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Neurally Adjusted Ventilatory Assist (NAVA) Study in Adults With Acute Respiratory Failure

This study is currently recruiting participants.
See Contacts and Locations
Verified September 2016 by Robert M. Kacmarek, Massachusetts General Hospital
Dr. Negrin University Hospital
Information provided by (Responsible Party):
Robert M. Kacmarek, Massachusetts General Hospital Identifier:
First received: November 15, 2012
Last updated: September 12, 2016
Last verified: September 2016
The purpose of this study is to compare a specific mode of artificial ventilation (help from a breathing machine) with other modes. This specific mode is called Neurally Adjusted Ventilatory Assist (NAVA) and is different from other modes as it uses direct signals from the diaphragm (breathing muscle) to help patients breathe. The investigators believe that using these signals, NAVA can determine the exact timing for patients' spontaneous breathing effort and delivers the artificial breath at the same time (in synchrony) with their own breath. Other modes (breathing methods) may cause asynchrony between the patient and the ventilator while delivering artificial breaths because of the way they operate. Asyncrony between patient and ventilator is a risk factor for increasing the length of artificial ventilation and number of related complications. The investigators would like to find out if NAVA performs better in establishing synchrony between patient and ventilator and as a result decreasing time for artificial ventilation and increasing better outcomes.

Condition Intervention
Acute Respiratory Failure Other: NAVA ventilation Other: Conventional Lung Protective Ventilation

Study Type: Interventional
Study Design: Allocation: Randomized
Intervention Model: Parallel Assignment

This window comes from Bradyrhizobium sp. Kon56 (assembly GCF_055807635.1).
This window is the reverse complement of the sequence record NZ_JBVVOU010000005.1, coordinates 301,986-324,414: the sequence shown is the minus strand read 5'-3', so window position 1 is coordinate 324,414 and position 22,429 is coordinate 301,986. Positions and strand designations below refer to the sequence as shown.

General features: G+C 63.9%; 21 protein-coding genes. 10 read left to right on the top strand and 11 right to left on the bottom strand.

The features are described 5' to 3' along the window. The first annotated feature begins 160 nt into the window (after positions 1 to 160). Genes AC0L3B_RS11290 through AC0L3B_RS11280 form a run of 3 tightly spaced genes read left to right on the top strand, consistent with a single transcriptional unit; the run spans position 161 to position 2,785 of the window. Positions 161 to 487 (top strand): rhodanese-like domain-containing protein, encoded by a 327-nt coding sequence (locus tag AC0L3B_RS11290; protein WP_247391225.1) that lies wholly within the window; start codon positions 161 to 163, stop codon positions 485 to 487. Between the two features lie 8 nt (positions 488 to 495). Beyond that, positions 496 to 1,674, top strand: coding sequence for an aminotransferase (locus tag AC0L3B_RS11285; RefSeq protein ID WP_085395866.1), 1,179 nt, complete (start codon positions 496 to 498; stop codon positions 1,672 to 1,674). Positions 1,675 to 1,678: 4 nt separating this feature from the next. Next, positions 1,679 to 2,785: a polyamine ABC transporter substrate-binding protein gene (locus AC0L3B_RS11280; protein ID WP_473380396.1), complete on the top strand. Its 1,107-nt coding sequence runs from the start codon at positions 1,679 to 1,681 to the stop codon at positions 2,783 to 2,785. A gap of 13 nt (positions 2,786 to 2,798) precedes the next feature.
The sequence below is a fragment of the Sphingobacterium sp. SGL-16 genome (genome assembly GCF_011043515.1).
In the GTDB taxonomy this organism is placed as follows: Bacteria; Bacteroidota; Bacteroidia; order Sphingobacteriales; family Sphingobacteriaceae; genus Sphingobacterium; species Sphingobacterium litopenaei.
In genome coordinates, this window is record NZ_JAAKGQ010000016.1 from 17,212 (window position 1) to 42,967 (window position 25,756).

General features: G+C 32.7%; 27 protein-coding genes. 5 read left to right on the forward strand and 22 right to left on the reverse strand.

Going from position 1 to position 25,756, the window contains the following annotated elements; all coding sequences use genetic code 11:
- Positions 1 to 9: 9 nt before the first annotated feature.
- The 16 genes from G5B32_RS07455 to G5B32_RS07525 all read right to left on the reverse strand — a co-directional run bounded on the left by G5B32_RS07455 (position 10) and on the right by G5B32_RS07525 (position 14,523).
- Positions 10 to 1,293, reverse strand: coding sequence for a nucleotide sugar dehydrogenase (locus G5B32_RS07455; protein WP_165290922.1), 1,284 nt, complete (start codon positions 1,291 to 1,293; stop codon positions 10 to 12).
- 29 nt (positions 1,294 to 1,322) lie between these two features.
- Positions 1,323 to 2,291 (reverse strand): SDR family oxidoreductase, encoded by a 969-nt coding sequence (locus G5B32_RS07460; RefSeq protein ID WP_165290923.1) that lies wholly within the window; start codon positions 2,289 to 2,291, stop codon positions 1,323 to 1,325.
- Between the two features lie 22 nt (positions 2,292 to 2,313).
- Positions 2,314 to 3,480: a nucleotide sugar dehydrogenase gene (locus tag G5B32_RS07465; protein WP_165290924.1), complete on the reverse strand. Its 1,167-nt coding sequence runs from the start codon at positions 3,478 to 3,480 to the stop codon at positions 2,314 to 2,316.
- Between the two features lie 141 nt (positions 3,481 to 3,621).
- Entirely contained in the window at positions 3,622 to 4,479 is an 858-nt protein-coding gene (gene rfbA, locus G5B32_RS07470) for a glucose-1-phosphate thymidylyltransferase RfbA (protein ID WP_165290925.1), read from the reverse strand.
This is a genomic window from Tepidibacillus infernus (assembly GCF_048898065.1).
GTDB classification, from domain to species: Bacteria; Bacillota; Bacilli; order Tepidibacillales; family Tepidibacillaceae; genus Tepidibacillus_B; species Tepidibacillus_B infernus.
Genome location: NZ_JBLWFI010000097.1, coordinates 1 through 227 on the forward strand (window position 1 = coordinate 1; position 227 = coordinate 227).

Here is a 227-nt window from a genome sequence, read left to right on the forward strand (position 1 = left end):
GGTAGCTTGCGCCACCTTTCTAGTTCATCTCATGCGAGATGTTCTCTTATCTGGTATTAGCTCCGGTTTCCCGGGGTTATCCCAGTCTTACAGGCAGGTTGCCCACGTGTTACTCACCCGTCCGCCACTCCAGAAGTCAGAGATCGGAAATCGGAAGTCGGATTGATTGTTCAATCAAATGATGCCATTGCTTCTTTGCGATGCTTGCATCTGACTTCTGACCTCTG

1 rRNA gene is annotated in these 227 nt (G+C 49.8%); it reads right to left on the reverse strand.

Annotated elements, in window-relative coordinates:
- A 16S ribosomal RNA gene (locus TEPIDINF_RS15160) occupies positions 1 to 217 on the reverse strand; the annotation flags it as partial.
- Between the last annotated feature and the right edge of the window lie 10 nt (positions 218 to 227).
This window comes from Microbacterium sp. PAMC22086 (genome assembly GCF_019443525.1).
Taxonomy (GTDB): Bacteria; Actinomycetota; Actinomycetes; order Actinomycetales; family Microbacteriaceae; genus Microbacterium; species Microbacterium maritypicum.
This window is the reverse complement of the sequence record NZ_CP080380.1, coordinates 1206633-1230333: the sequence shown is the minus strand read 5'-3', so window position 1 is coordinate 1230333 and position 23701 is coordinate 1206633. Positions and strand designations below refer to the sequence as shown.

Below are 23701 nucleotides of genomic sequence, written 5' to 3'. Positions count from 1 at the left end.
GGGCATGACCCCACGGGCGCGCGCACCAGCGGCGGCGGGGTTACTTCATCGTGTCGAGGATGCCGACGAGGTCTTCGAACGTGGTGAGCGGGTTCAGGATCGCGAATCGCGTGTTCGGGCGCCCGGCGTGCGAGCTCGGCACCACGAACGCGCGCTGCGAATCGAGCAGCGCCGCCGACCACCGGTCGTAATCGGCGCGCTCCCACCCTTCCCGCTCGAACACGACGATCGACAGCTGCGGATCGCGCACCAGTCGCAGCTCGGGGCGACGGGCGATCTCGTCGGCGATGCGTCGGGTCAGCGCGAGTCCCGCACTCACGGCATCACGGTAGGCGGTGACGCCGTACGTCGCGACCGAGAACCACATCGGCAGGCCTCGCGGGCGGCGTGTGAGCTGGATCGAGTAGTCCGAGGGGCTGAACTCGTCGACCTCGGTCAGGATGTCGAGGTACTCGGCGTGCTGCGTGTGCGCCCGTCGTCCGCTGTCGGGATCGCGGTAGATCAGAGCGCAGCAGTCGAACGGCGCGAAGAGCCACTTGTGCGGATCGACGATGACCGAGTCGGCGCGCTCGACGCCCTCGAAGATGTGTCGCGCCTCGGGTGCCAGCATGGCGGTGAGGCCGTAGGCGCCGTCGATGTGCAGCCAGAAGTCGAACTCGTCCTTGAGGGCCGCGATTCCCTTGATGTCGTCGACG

Masking: None (Open Label)
Primary Purpose: Treatment
Official Title: A Comparative, Multicenter, Randomized, Controlled Study of Neurally Adjusted Ventilatory Assist (NAVA) vs. Conventional Lung Protective Ventilation in Patients With Acute Respiratory Failure

Resource links provided by NLM:

Further study details as provided by Robert M. Kacmarek, Massachusetts General Hospital:

Primary Outcome Measures:
  • Number of invasive ventilator free days. [ Time Frame: 90 Days ]

Secondary Outcome Measures:
  • Total length of mechanical ventilation (invasive plus noninvasive) [ Time Frame: 90 Days ]
  • Length of ICU stay [ Time Frame: 90 Days ]
  • Length of hospital stay [ Time Frame: 90 Days ]
  • Mortality [ Time Frame: 90 Days ]
  • Ventilator associated pneumonia [ Time Frame: 90 Days ]
  • Incidence of barotrauma [ Time Frame: 90 Days ]
  • Development of Acute respiratory distress syndrome (ARDS) [ Time Frame: 90 Days ]

Estimated Enrollment: 306
Study Start Date: March 2014
Estimated Study Completion Date: March 2017
Estimated Primary Completion Date: March 2017 (Final data collection date for primary outcome measure)
Arms Assigned Interventions